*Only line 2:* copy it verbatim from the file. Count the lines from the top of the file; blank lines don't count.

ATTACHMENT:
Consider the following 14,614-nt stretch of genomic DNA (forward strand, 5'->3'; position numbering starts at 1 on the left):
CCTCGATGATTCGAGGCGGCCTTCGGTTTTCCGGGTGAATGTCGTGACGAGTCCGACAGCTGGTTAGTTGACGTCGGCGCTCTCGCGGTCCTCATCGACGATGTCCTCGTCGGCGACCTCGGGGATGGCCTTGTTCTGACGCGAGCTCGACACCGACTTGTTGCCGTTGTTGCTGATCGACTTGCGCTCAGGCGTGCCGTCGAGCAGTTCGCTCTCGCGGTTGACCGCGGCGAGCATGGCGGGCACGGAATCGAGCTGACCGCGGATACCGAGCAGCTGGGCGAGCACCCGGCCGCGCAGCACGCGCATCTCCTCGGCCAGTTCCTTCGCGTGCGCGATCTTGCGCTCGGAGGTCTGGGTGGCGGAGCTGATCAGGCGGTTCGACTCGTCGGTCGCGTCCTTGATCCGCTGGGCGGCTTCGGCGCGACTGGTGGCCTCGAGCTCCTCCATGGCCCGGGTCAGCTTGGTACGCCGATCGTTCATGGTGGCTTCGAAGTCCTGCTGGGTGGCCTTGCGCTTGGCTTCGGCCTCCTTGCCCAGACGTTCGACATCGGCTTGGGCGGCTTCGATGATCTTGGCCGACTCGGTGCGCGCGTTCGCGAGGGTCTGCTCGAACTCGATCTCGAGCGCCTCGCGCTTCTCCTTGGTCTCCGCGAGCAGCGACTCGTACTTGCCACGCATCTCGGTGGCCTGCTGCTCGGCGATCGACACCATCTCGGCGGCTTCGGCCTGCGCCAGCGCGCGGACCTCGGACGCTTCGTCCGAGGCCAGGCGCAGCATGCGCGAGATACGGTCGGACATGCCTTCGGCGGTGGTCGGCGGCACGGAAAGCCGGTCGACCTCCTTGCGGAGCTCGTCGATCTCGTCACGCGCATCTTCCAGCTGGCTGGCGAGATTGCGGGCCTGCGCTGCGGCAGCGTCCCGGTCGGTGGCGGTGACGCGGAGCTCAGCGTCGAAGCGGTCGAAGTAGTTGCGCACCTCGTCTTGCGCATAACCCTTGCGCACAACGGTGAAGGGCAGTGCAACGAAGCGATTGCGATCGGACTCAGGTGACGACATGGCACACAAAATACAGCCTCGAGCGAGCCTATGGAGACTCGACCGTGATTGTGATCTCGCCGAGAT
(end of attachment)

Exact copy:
CCTCGATGATTCGAGGCGGCCTTCGGTTTTCCGGGTGAATGTCGTGACGAGTCCGACAGCTGGTTAGTTGACGTCGGCGCTCTCGCGGTCCTCATCGACGATGTCCTCGTCGGCGACCTCGGGGATGGCCTTGTTCTGACGCGAGCTCGACACCGACTTGTTGCCGTTGTTGCTGATCGACTTGCGCTCAGGCGTGCCGTCGAGCAGTTCGCTCTCGCGGTTGACCGCGGCGAGCATGGCGGGCACGGAATCGAGCTGACCGCGGATACCGAGCAGCTGGGCGAGCACCCGGCCGCGCAGCACGCGCATCTCCTCGGCCAGTTCCTTCGCGTGCGCGATCTTGCGCTCGGAGGTCTGGGTGGCGGAGCTGATCAGGCGGTTCGACTCGTCGGTCGCGTCCTTGATCCGCTGGGCGGCTTCGGCGCGACTGGTGGCCTCGAGCTCCTCCATGGCCCGGGTCAGCTTGGTACGCCGATCGTTCATGGTGGCTTCGAAGTCCTGCTGGGTGGCCTTGCGCTTGGCTTCGGCCTCCTTGCCCAGACGTTCGACATCGGCTTGGGCGGCTTCGATGATCTTGGCCGACTCGGTGCGCGCGTTCGCGAGGGTCTGCTCGAACTCGATCTCGAGCGCCTCGCGCTTCTCCTTGGTCTCCGCGAGCAGCGACTCGTACTTGCCACGCATCTCGGTGGCCTGCTGCTCGGCGATCGACACCATCTCGGCGGCTTCGGCCTGCGCCAGCGCGCGGACCTCGGACGCTTCGTCCGAGGCCAGGCGCAGCATGCGCGAGATACGGTCGGACATGCCTTCGGCGGTGGTCGGCGGCACGGAAAGCCGGTCGACCTCCTTGCGGAGCTCGTCGATCTCGTCACGCGCATCTTCCAGCTGGCTGGCGAGATTGCGGGCCTGCGCTGCGGCAGCGTCCCGGTCGGTGGCGGTGACGCGGAGCTCAGCGTCGAAGCGGTCGAAGTAGTTGCGCACCTCGTCTTGCGCATAACCCTTGCGCACAACGGTGAAGGGCAGTGCAACGAAGCGATTGCGATCGGACTCAGGTGACGACATGGCACACAAAATACAGCCTCGAGCGAGCCTATGGAGACTCGACCGTGATTGTGATCTCGCCGAGAT